It’s a longstanding stereotype that gay people are more artistically inclined than straight people. We do the hair, the flowers, the clothing, the food, the interior design. We write the poetry, take the pictures, and pirouette while straight people languish in doublewides filled with kitsch, taxidermy, and nicotine-stained overalls.
Is the stereotype accurate? I know it’s odd to say, but I do think the silver lining of oppression is enhanced imagination. Let me explain.
If you ask gay adults of my generation when they realized they were different, most say it happened by the time they made it to kindergarten and were around other kids. Whether you were overtly a sissy, a tomboy, or totally “gender-compliant,” you almost immediately intuited that you should disguise your nature. Now, it is popular to say that being gay should mean nothing more than being attracted to your own gender. That is absurd. Being gay is about love, which is a force far greater than a purely sexual and romantic one. It generally brings people together. It clarifies what impassions us and, really, creates by presence or absence the narrative arc of every life. Our love takes a different path and so, inevitably, do our perception and insight. That’s why you can’t change into a heterosexual.
But what does an isolated gay child do? Depression frequently occurs, but so does fantasy. By the time I was nine, I was lying in the backyard by the strawberry patch nearly every day with my friend Joel. There was a drain nearby that seemed bottomless. I told Joel stories of what was happening in this imagined underworld. One day, after school, I told my third-grade teacher, Mrs. Akers, about my stories and, instead of treating me like I was insane, she told me to write them down. Then she had me read them to the class at least once a week. In retrospect, I realize they were metaphorical accounts of my own life and a way of connecting positively in a world in which I couldn’t be myself.
Of course, it was not enough to totally deflect the bullying I experienced. I learned the hard way, for example, that you maybe should not heed the enchantment with sparkly things by fetching your mother’s broken rhinestone brooch from the trash and wearing it to Little League practice. But my stories did, in the mysterious and healing way the imagination works, nurture me throughout my childhood, adolescence, and adulthood.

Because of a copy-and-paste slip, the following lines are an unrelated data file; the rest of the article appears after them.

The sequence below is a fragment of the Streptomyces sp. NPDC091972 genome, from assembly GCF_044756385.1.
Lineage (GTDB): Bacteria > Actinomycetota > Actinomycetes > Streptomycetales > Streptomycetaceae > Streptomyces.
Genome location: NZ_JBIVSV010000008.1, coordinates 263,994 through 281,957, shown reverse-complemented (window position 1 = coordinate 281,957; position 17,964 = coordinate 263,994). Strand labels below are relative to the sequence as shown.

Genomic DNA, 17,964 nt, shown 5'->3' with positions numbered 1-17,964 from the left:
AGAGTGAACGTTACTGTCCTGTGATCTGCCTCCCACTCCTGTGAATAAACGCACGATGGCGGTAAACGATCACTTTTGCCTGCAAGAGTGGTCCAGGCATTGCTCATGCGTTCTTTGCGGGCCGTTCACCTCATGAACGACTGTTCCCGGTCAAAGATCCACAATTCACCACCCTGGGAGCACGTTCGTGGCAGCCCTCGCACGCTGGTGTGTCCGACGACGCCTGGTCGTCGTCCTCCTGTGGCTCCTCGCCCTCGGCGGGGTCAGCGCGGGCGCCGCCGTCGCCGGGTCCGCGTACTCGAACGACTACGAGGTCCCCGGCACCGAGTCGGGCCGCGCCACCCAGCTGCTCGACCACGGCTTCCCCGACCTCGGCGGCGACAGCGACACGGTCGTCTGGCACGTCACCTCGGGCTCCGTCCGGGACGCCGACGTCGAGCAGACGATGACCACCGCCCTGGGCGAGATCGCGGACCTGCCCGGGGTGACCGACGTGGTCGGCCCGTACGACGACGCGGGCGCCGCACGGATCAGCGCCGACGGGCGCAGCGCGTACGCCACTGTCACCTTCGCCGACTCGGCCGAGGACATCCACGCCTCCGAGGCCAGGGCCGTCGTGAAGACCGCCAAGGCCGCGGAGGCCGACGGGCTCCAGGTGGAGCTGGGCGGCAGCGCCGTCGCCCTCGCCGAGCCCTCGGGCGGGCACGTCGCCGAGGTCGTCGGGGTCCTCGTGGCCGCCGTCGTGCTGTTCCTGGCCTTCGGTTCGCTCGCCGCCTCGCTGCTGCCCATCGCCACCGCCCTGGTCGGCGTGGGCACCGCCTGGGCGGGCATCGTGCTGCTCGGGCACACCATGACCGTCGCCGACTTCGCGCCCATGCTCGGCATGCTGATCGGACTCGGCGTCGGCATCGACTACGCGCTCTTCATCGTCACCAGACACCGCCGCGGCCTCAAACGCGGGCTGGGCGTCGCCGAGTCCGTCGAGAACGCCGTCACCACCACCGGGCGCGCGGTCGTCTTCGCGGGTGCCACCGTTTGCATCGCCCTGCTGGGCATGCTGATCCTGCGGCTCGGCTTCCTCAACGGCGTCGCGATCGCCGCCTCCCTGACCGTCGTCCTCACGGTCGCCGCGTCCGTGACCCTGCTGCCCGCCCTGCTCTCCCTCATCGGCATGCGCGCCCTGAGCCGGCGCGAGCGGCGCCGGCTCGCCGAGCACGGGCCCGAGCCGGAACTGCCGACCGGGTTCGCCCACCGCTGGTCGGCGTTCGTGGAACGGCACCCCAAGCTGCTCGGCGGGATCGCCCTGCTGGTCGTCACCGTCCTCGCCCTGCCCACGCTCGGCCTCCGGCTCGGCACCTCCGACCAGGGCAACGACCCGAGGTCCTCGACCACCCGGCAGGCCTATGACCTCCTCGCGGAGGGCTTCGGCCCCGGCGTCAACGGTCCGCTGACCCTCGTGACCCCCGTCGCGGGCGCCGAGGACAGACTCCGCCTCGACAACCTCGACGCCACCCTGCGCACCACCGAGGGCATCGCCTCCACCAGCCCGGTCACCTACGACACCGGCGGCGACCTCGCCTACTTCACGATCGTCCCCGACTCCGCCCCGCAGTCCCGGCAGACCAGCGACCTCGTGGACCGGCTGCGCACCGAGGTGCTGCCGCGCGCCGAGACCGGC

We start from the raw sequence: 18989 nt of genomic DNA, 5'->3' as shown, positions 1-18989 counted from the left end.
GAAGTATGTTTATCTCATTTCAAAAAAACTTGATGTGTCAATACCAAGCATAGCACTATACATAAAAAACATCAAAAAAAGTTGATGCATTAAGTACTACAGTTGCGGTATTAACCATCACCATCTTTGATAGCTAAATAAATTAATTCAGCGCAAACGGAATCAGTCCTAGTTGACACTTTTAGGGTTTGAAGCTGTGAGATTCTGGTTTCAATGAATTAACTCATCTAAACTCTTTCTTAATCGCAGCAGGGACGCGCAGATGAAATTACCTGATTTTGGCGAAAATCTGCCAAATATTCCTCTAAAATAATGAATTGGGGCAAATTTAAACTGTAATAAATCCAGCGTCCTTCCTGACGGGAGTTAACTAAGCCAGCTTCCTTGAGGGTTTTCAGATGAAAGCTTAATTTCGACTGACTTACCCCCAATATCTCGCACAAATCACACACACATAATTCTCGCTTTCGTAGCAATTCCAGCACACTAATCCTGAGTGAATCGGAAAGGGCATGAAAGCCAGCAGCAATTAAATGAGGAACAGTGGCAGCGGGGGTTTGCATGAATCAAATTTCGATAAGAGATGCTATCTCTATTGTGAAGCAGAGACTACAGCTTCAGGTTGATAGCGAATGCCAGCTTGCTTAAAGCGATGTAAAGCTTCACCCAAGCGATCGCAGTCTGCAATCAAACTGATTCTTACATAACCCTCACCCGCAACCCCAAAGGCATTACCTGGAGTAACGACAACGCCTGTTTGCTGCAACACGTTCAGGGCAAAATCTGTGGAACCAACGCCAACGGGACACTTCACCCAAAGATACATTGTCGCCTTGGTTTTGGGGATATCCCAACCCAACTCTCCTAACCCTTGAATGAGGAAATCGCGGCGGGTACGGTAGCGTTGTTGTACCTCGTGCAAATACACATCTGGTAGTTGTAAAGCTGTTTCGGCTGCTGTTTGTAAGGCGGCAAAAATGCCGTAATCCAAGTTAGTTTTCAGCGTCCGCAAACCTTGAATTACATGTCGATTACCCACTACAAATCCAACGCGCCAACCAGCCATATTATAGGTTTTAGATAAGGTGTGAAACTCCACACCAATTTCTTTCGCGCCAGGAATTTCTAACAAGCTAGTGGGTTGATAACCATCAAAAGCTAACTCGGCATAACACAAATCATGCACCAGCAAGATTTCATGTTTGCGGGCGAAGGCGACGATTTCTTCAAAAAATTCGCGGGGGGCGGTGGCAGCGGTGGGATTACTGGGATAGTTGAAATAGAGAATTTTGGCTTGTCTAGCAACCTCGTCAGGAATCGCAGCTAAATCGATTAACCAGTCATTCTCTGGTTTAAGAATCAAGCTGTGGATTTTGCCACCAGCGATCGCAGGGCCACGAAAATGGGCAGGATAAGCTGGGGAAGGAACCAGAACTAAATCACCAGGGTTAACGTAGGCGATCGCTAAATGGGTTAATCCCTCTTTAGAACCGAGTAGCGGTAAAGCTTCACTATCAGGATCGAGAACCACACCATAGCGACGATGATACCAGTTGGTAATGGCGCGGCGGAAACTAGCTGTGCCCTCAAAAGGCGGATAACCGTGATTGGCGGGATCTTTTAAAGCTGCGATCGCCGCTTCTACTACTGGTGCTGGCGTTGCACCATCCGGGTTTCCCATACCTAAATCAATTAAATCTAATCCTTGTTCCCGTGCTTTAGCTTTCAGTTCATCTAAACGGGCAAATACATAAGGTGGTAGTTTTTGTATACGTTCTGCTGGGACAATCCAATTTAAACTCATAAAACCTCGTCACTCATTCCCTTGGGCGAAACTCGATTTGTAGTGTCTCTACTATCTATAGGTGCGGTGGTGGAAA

You certainly don’t have to be a formal artist of any sort to profit from the imagination. That’s already happening. Absolutely everything begins in the imagination. Even when you’re sleeping, your brain is dreaming stories and images — metaphors, like the stories I told as a kid. So, the task is to bring intention to your naturally creative imagination. I laid in the grass and the stories arose spontaneously by placing my attention on the unknown world below me. Another kid picks up a paintbrush, dabs it in paint and moves it across paper. Another kid climbs in a tree to cry, sees a bird’s nest full of blue eggs and begins to wonder where the world originates. A probably straight adult awakens from a daydream with the solution to melt the Gorilla Glue that a woman has used as hairspray (sorry, I couldn’t resist).
I’ve heard stories like mine from clients, especially gay ones, for years. I always remind them that queer people have long been the spiritual and creative leaders of Indigenous cultures. It’s our job to tell the truth.
Years ago, I was asked by a school to speak to a group of gay and straight teenage boys. I employed my usual strategy. I asked the gay boys for the first time to describe their day-to-day experience. It was the same kind of bullying I experienced at their age. I asked the straight boys to respond. They unanimously denied the torment the gay boys described. They said they were too sensitive, acted like girls, and needed to “man up.”
“So, you don’t believe anything they are describing?” I asked. They were adamant. “Okay,” I suggested, “just for the hell of it, use your imagination and pretend what they are saying is true. How would you feel if you had to get up every morning and face that? Just pretend.”
The room went silent, things got very awkward, and the conversation got real. What was evident was that both groups woke up, if only for 30 minutes. That is the beginning of empathy, which is an expression of love, which is exactly what gay people can teach the world.